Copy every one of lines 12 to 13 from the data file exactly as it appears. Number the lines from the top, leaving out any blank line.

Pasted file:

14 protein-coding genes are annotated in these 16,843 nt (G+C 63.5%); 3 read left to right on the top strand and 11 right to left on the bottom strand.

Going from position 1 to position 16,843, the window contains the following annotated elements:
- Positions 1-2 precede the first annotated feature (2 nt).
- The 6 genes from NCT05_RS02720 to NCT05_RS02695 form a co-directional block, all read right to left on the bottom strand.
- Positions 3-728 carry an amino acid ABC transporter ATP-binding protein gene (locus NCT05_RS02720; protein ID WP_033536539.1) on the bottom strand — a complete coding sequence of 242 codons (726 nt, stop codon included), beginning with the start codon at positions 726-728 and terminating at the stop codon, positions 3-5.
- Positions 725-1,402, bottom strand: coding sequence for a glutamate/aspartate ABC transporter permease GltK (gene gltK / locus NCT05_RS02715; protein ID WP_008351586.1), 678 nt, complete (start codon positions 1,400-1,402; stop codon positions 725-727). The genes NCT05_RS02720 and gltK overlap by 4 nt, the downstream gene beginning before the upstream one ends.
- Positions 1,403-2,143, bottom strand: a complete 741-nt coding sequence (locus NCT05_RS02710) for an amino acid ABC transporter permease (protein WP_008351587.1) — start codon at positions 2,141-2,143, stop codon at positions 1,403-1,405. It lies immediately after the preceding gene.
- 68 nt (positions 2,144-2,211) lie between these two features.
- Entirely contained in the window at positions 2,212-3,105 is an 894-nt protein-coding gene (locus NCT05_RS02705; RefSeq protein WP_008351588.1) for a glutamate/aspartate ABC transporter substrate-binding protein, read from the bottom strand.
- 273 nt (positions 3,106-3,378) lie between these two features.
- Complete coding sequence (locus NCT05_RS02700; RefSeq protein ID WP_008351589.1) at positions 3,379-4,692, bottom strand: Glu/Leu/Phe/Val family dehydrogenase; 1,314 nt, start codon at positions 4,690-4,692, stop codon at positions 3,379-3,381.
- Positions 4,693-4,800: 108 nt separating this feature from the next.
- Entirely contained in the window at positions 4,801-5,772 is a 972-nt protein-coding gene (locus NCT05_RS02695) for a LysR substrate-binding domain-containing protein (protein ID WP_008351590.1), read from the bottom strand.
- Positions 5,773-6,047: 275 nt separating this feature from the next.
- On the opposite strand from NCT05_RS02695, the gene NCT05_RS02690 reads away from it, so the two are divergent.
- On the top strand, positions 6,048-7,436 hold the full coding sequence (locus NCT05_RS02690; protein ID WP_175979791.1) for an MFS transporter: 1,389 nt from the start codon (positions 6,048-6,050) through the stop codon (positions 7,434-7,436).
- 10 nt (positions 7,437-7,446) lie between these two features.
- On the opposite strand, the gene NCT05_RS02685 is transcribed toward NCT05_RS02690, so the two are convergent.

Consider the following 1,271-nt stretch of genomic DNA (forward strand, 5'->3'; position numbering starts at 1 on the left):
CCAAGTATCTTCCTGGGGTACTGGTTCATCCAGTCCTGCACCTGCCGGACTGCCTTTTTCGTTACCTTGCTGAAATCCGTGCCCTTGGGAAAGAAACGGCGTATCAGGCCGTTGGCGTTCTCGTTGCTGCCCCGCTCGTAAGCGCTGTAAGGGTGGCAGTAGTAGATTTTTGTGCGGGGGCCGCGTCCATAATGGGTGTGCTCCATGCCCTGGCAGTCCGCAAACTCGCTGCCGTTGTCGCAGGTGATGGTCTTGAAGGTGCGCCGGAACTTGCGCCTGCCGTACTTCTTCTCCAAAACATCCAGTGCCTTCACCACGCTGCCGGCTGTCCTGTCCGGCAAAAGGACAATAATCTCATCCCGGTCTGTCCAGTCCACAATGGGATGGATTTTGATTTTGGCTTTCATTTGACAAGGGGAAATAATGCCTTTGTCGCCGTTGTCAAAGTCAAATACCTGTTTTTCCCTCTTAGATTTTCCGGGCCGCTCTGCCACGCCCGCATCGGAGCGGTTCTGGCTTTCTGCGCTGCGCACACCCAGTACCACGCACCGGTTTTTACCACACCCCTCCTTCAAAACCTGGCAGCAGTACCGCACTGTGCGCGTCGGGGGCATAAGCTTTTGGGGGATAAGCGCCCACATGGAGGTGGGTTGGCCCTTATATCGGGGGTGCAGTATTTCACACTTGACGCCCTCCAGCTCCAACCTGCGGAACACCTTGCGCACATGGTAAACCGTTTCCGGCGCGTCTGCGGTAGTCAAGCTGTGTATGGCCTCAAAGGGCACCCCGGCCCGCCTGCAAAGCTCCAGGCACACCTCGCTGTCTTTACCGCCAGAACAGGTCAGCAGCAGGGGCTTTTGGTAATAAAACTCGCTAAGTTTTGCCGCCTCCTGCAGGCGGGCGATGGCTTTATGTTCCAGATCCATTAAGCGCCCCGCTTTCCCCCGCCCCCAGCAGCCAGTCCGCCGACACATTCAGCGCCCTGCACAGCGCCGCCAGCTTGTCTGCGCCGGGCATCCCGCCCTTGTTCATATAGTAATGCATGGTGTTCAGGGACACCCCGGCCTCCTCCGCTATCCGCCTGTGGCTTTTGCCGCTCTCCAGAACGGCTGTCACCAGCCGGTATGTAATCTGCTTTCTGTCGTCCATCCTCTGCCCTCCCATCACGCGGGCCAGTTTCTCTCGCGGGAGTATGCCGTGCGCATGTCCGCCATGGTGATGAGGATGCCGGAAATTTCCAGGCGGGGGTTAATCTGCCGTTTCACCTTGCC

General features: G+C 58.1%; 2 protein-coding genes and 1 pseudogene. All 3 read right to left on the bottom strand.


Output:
- Positions 4,693-4,800: 108 nt separating this feature from the next.
- Entirely contained in the window at positions 4,801-5,772 is a 972-nt protein-coding gene (locus NCT05_RS02695) for a LysR substrate-binding domain-containing protein (protein ID WP_008351590.1), read from the bottom strand.